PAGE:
It has been a while since the idea of diversifying this blog crossed my mind; perhaps it would be a good idea to write about something other than machines.
Following this idea, I decided to talk about another passion of mine, Classic Rock, but instead of telling the history of the bands, I will tell the history of songs that made those bands legendary. I hope you will enjoy it.
The Greatest Rock’n Roll Song Ever… (telling or asking?)
For this first “episode”, I chose Stairway to Heaven, the most popular song of the British band, Led Zeppelin, and one of the greatest works in the history of Rock’n Roll.
Robert Plant and Jimmy Page started to work on new songs for the band’s fourth album as soon as they came back from their American tour, in December 1970. The band went to Bron-Yr-Aur, a remote cottage in Wales, for an inspirational holiday.
Page wanted an epic song for the new album, as he told in an interview, – “I don’t want to tell you about it in case it doesn’t come off, it’s an idea for a really long track on the next album … we want to try something new with the organ and acoustic guitar building up and building to the electric thing.” –
“Stairway to Heaven”, just like any other artistic masterpiece in history, took a long time to be finished. According to Page, … “the song was written over a long period, the first part coming at Bron-Yr-Aur one night”.
Page used to keep a cassette recorder around to register new ideas that could burst at any moment. The rest of the song is a collection of pieces and bits from those tapes that Jimmy masterfully sewed together.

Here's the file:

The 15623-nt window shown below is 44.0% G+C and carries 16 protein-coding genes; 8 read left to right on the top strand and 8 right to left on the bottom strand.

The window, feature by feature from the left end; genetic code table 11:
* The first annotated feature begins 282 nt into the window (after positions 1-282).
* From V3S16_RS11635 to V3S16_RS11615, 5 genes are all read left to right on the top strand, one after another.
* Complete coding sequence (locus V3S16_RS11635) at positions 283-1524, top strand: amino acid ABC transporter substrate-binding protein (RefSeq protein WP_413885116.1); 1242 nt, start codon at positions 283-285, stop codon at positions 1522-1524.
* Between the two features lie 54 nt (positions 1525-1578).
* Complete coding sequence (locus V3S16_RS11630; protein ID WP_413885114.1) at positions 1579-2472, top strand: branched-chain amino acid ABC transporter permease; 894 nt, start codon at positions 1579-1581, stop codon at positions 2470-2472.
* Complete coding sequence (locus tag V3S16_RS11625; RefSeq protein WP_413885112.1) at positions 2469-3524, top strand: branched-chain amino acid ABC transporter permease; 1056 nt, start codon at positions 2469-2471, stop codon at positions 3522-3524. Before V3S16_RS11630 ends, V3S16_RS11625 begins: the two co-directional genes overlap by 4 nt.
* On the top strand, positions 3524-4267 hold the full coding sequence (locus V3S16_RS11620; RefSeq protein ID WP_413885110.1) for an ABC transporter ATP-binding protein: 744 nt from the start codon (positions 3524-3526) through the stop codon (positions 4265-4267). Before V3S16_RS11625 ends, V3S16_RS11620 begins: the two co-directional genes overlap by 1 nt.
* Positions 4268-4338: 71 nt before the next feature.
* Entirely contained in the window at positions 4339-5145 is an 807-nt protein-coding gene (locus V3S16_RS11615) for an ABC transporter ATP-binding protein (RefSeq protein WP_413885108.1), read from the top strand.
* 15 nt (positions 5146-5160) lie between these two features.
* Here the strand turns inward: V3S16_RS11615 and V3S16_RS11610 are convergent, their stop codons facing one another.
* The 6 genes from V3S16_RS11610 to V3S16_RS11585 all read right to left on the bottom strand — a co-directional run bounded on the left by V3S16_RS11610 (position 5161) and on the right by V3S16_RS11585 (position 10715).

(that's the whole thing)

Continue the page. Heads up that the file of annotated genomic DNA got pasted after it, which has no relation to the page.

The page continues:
The lyrics and the dark controversy
As the work for the new album progressed, the band went to Headley Grange, an old mansion, located in Headley, Hampshire. This huge, dusty, and historic house was the perfect venue for many bands who wanted a secluded place with a good acoustic for recording and rehearsing. Jimmy Page was strumming Stairway to Heaven on his guitar, around a bonfire and Robert Plant recalls writing the lyric in a flash of inspiration.
“I was holding a pencil and paper, and for some reason, I was in a very bad mood. Then all of the sudden my hand was writing out the words, –There’s a lady who’s sure all the hitters is gold/And she’s buying a stairway to heaven. – I just sat there and looked at the words and then I almost leaped out of my seat.”
After revealing what happened that night, around the fire, Plant left the door open for speculations that “something else” wrote the lyrics. According to some conspiracy theories, members of Led Zeppelin gave their souls to the devil in exchange for what would become the greatest Rock’n Roll song of all time. Those theories even stretch to the point that if a certain part of the song is played backward, it sounds like a prayer for the devil.
The conspiracy of the so-called “Satanic backward massage” got some endorsement when connected with the fact that Jimmy Page bought a house that belonged to the English occultist Aleister Crowley, on the southern bank of Loch Ness, Scotland (picture above). In his books, Crowley advocated that his followers learned to read and speak backward.